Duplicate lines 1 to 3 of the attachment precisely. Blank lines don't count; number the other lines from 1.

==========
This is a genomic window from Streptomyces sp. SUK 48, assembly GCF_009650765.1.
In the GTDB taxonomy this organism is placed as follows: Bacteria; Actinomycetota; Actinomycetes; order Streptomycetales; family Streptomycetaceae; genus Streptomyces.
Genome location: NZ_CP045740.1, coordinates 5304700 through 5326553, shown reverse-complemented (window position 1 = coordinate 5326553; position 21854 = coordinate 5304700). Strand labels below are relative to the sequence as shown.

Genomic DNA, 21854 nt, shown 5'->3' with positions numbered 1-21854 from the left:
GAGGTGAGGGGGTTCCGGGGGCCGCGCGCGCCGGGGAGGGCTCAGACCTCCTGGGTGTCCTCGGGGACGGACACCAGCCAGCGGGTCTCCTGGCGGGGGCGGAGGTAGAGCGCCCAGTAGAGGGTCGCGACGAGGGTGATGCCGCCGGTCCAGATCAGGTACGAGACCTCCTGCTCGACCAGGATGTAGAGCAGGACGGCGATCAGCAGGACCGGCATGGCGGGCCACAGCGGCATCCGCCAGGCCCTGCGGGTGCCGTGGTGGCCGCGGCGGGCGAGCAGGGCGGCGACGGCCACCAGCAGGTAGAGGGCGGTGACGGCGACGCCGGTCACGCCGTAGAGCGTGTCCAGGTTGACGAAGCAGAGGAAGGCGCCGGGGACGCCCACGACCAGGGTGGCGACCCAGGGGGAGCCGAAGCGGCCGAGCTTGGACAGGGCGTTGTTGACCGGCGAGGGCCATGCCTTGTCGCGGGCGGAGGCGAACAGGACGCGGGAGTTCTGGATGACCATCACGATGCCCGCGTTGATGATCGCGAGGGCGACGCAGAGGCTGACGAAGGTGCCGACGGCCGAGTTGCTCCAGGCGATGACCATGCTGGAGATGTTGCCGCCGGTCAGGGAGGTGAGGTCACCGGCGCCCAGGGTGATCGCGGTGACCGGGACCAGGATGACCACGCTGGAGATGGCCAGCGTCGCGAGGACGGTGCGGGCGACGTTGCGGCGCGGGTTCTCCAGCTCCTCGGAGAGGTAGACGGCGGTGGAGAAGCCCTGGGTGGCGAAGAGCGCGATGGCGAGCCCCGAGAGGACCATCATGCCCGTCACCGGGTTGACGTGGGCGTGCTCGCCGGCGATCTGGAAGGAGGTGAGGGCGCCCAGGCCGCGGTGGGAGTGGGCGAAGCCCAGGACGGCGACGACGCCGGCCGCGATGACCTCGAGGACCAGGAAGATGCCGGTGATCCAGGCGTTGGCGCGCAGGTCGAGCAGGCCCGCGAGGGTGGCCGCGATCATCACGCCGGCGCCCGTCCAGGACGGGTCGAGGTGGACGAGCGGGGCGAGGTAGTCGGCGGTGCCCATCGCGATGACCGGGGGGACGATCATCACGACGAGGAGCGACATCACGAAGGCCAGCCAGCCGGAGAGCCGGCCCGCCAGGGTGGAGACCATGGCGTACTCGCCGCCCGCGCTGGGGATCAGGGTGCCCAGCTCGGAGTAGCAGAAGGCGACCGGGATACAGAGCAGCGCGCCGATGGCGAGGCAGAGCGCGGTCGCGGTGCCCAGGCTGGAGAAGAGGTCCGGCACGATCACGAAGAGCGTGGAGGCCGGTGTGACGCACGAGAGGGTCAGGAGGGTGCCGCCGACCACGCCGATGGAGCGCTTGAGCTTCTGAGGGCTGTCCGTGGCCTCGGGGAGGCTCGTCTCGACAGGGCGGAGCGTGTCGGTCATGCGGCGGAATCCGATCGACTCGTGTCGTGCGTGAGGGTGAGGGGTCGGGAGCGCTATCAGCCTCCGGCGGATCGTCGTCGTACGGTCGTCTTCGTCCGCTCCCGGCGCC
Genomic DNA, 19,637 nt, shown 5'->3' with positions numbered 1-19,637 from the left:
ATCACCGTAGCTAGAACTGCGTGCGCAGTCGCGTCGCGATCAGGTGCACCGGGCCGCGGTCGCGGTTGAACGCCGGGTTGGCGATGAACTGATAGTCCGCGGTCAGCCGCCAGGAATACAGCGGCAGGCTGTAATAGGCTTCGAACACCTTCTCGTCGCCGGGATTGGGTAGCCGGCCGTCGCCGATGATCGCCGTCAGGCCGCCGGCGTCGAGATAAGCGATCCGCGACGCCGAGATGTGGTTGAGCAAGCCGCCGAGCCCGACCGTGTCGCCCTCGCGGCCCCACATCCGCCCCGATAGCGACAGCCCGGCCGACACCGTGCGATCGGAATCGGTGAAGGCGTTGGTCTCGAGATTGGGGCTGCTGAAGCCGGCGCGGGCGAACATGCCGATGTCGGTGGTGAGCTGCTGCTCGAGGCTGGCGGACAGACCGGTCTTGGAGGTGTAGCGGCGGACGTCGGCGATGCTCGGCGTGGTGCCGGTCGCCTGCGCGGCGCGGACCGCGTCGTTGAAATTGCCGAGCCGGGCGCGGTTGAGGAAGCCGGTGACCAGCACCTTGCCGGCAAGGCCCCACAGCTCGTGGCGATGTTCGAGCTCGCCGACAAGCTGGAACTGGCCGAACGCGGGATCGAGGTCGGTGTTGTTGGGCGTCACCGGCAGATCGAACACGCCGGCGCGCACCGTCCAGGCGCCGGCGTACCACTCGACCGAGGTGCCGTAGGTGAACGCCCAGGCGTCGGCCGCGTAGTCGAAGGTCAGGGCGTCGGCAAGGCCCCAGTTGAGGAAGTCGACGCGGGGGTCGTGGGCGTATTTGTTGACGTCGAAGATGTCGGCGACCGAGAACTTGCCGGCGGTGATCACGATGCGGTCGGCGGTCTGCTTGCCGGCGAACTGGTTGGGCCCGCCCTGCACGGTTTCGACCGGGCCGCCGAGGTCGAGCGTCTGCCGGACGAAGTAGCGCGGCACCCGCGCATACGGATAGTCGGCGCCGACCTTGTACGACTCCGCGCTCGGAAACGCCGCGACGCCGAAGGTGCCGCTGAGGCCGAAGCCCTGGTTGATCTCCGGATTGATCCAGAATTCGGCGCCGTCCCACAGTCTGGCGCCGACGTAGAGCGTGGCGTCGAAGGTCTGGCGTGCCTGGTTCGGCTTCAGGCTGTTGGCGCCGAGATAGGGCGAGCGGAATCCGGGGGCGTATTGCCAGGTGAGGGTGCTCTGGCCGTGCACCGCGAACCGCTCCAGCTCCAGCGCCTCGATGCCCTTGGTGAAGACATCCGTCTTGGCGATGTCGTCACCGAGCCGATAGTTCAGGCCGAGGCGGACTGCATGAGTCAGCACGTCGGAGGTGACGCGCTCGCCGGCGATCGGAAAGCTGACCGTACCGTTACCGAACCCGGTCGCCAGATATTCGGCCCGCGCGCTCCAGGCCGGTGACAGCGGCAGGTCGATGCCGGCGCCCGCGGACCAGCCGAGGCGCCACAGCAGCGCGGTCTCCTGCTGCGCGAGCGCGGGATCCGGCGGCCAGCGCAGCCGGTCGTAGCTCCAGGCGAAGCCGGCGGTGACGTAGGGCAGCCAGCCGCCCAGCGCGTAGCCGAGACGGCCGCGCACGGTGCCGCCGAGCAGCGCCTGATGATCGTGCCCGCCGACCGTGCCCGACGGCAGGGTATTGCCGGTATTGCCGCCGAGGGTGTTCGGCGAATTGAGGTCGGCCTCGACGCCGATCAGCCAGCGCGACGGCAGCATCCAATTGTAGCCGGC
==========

This is a genomic window from Streptomyces sp. SUK 48, assembly GCF_009650765.1.
In the GTDB taxonomy this organism is placed as follows: Bacteria; Actinomycetota; Actinomycetes; order Streptomycetales; family Streptomycetaceae; genus Streptomyces.
Genome location: NZ_CP045740.1, coordinates 5304700 through 5326553, shown reverse-complemented (window position 1 = coordinate 5326553; position 21854 = coordinate 5304700). Strand labels below are relative to the sequence as shown.